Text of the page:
She could not know
That the flood of after-birth and early-birth and missed-birth
Does not only flow bright and clean
But also falls as offal.
That a blood clot is not a tight cluster of stars
But the wet shine of kidney, of spleen, of maws.
She squatted, her calves flecked with liver
And she wondered how to clean the spots off the floor
Of the toilet.
She could not see what the sonographer saw
When she was searching for your soul seed
On a screen she was not to see, and found only scree
And lumps of congealed sun,
Black as sackcloth made of hair.
A tattered inkhorn with upturned belly
And a seed burnished to lead: a poisoned anchor
Too heavy to float with the flock
of the clock.
She did not know that the blood and iodine on her thighs
Would harden to a slab of brittle rhubarb candy.
She cracked it carefully with a silver toffee hammer
And when the silence of her friends
Began to wrap her face
She popped a piece in and sucked.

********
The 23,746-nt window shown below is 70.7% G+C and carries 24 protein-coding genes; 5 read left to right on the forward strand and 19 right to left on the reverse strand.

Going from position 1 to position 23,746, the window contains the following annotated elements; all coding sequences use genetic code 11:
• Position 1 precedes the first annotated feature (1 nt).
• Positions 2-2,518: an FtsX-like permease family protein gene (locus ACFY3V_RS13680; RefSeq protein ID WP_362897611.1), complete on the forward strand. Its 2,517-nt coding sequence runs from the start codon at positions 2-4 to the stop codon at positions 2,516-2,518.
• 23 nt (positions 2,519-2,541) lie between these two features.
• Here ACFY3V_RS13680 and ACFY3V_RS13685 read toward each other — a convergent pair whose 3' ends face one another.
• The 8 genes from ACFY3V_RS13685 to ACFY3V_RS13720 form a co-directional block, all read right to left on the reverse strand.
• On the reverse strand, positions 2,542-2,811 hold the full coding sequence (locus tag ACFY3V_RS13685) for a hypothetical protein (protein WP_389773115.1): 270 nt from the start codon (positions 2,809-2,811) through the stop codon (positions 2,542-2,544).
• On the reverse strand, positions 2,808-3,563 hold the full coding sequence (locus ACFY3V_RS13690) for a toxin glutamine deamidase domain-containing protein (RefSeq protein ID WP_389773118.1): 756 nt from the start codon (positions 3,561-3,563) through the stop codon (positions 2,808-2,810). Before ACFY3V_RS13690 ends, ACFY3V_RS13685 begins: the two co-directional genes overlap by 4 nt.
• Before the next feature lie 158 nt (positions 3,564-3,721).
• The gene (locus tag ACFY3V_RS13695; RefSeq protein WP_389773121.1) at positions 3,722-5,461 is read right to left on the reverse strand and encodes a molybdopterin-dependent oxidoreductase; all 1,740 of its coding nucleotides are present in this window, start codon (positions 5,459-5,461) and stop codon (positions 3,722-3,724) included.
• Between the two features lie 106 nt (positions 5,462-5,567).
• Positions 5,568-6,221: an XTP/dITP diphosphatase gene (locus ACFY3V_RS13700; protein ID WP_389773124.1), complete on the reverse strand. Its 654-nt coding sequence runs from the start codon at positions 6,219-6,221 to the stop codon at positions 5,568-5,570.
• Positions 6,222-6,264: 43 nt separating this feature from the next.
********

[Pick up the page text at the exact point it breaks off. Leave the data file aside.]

Rachel Bower is a poet, critic and mother of two small (fierce) children. She is the founder of Verse Matters: an inclusive feminist arts event in Sheffield which provides a supportive space in which talented people can share their stories, poetry and music. Rachel performs her poetry across the region and has just begun a Residency at Bank Street Arts, Sheffield. The Residency will enable her to develop her poetry in collaboration with other artists towards a performance and installation piece. Rachel is also a Cheney Research Fellow at the Leeds Humanities Research Institute, where she is researching the relationship between poets in Leeds and Nigeria between 1950 and the present.
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